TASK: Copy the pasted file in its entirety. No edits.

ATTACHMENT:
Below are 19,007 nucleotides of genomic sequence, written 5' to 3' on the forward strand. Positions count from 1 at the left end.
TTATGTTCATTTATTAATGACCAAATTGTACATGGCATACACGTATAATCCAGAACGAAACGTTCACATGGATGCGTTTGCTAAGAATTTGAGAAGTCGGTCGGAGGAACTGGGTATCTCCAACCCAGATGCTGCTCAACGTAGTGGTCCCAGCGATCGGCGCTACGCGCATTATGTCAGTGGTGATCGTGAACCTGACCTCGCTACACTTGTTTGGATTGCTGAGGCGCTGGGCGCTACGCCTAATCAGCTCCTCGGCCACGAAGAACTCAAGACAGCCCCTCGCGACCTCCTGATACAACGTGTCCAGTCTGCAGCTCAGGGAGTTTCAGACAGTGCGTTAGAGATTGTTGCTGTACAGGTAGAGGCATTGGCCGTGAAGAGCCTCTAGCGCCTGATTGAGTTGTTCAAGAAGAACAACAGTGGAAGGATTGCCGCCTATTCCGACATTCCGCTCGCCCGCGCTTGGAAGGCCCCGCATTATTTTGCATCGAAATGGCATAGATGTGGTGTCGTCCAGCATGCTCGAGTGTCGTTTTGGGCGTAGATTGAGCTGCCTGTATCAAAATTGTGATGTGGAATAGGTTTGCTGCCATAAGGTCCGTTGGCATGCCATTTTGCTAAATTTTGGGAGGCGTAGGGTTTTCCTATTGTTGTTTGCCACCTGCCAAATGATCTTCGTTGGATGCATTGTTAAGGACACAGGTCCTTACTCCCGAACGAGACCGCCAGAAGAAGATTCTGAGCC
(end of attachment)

Below are 19,007 nucleotides of genomic sequence, written 5' to 3' on the forward strand. Positions count from 1 at the left end.
TTATGTTCATTTATTAATGACCAAATTGTACATGGCATACACGTATAATCCAGAACGAAACGTTCACATGGATGCGTTTGCTAAGAATTTGAGAAGTCGGTCGGAGGAACTGGGTATCTCCAACCCAGATGCTGCTCAACGTAGTGGTCCCAGCGATCGGCGCTACGCGCATTATGTCAGTGGTGATCGTGAACCTGACCTCGCTACACTTGTTTGGATTGCTGAGGCGCTGGGCGCTACGCCTAATCAGCTCCTCGGCCACGAAGAACTCAAGACAGCCCCTCGCGACCTCCTGATACAACGTGTCCAGTCTGCAGCTCAGGGAGTTTCAGACAGTGCGTTAGAGATTGTTGCTGTACAGGTAGAGGCATTGGCCGTGAAGAGCCTCTAGCGCCTGATTGAGTTGTTCAAGAAGAACAACAGTGGAAGGATTGCCGCCTATTCCGACATTCCGCTCGCCCGCGCTTGGAAGGCCCCGCATTATTTTGCATCGAAATGGCATAGATGTGGTGTCGTCCAGCATGCTCGAGTGTCGTTTTGGGCGTAGATTGAGCTGCCTGTATCAAAATTGTGATGTGGAATAGGTTTGCTGCCATAAGGTCCGTTGGCATGCCATTTTGCTAAATTTTGGGAGGCGTAGGGTTTTCCTATTGTTGTTTGCCACCTGCCAAATGATCTTCGTTGGATGCATTGTTAAGGACACAGGTCCTTACTCCCGAACGAGACCGCCAGAAGAAGATTCTGAGCC